In our experience, companies can save at least 50% by moving to the cloud. There is not one hard or fast number for cost savings. Rather, it’s about driving solutions and user experience to those end users demanding applications from IT. On a typical six-month development project 10 or 20 years ago, five months of the time would be spent “racking and stacking” the infrastructure, with only one month to build solutions. Today, the paradigm shift means development teams can spend five months building capabilities and driving adoption in the cloud. Those savings come from reductions in both CapEx and OpEx. However, those savings don’t just fall from the sky; companies must be prepared to negotiate for the right service levels and explore what can seem like a complex array of pricing options to find the best deal – that is, one that delivers the optimal mix of cost savings and business value.

It’s worth reiterating that the economic benefits are not just cost savings. Cloud service providers offer companies the ability to “try before they buy” and seamlessly add volume when they need it. This approach offers much greater cost flexibility and predictability. As opposed to the sunk costs of traditional data centers, you only pay for the resources you consume. It also saves time with procuring, installing and configuring additional servers.

One other consideration relative to cost: consider the analytical and reporting tools cloud providers offer to help ensure that you don’t experience any sticker shock and that you can effectively communicate the full value proposition back to the business.

3. Accelerate the time to value

Security and savings are the top two cloud-related issues for most companies. But you shouldn’t forget about speed. Put simply, the cloud helps businesses move faster. Consider that it used to take multiple IT pros up to a few months to get databases procured, implemented and configured to support new product launches or other important initiatives. Further customization (say, adding additional data fields) could extend the timeline.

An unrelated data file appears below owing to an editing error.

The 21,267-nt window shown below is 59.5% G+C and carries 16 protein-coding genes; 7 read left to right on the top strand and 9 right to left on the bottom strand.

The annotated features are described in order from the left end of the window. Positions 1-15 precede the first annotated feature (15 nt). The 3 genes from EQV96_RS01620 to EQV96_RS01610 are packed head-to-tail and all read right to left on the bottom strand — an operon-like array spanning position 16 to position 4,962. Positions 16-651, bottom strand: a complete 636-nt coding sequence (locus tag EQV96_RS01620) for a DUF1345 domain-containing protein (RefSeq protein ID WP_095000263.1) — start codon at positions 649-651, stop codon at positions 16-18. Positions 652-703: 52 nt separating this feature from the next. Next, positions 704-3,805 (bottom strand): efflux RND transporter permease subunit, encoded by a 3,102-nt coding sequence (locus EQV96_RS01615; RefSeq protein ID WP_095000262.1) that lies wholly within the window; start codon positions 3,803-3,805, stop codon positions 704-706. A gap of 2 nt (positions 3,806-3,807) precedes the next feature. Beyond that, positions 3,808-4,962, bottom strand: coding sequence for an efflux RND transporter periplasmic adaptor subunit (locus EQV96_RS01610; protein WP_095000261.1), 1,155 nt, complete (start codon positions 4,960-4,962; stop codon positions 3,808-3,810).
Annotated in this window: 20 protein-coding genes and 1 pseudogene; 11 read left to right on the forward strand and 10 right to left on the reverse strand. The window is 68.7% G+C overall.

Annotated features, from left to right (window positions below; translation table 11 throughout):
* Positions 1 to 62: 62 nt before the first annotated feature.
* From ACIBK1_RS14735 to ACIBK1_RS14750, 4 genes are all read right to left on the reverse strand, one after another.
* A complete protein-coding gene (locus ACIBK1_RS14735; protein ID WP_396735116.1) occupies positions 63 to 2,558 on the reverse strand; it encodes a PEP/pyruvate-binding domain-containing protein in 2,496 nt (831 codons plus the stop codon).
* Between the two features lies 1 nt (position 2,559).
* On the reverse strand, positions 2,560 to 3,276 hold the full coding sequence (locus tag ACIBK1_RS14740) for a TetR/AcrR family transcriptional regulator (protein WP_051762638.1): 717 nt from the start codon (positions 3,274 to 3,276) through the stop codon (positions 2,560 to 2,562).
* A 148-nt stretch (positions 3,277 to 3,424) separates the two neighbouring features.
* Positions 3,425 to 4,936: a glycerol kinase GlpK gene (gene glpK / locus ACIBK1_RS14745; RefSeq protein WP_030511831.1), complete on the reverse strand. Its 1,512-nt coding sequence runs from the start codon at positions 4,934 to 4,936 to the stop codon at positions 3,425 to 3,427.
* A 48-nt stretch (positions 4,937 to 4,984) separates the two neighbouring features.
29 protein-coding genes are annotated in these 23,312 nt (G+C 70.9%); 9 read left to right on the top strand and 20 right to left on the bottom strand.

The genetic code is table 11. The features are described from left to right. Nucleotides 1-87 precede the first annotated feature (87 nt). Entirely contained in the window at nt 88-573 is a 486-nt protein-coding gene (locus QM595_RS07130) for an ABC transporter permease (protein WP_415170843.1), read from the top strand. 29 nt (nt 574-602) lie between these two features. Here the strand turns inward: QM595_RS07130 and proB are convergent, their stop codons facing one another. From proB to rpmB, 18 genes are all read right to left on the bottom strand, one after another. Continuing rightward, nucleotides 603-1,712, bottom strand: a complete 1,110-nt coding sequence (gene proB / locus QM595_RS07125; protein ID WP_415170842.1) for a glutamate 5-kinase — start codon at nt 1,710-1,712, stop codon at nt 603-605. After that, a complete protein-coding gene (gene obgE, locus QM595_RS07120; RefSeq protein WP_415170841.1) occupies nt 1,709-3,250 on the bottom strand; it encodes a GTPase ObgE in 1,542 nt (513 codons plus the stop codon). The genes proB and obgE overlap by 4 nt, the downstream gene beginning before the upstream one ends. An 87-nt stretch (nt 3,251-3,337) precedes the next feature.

Today, via highly intuitive and effective self-service toolsets, those tasks can take only five or 10 minutes. It’s a big deal – and a huge boon to any business trying to get more agile. IT groups can now more easily re-orient on business value instead of technical requirements or limitations.

In the past, IT projects were managed with a 90% focus on technical details and parameters (such as how to set up and manage core infrastructure) and about 10% concern for the needs of the business. That equation has been flipped on its head. Because the cloud makes it so easy to give the business what it needs, including requests for slight tweaks to computing needs, IT’s job got both easier and much more value-adding.

The increased access to data also helps businesses move quicker and generate more useful insights. We aim to create data lakes that allow data scientists and analysts to use cloud-based “analytics ecosystems” to enhance analytic value.

As data varieties increase and volumes grow, such high-powered analytics and insight generation will only be possible in cloud-based environments. Indeed, cloud makes the most advanced analytical and cognitive techniques – including those based on artificial intelligence and machine learning – practical.

The Bottom Line: The Cloud Offers Security, Savings and Speed

Big data may be famous for the three (or five) V’s, but the cloud’s three S’s are just as important. If you are looking for secure computing environments for critical assets and data, significant cost savings over past IT environments and increased speed for the business, it’s time to go all-in on the cloud.

Like to learn more about how Infinitive’s cloudologists can help your business?  Let’s talk.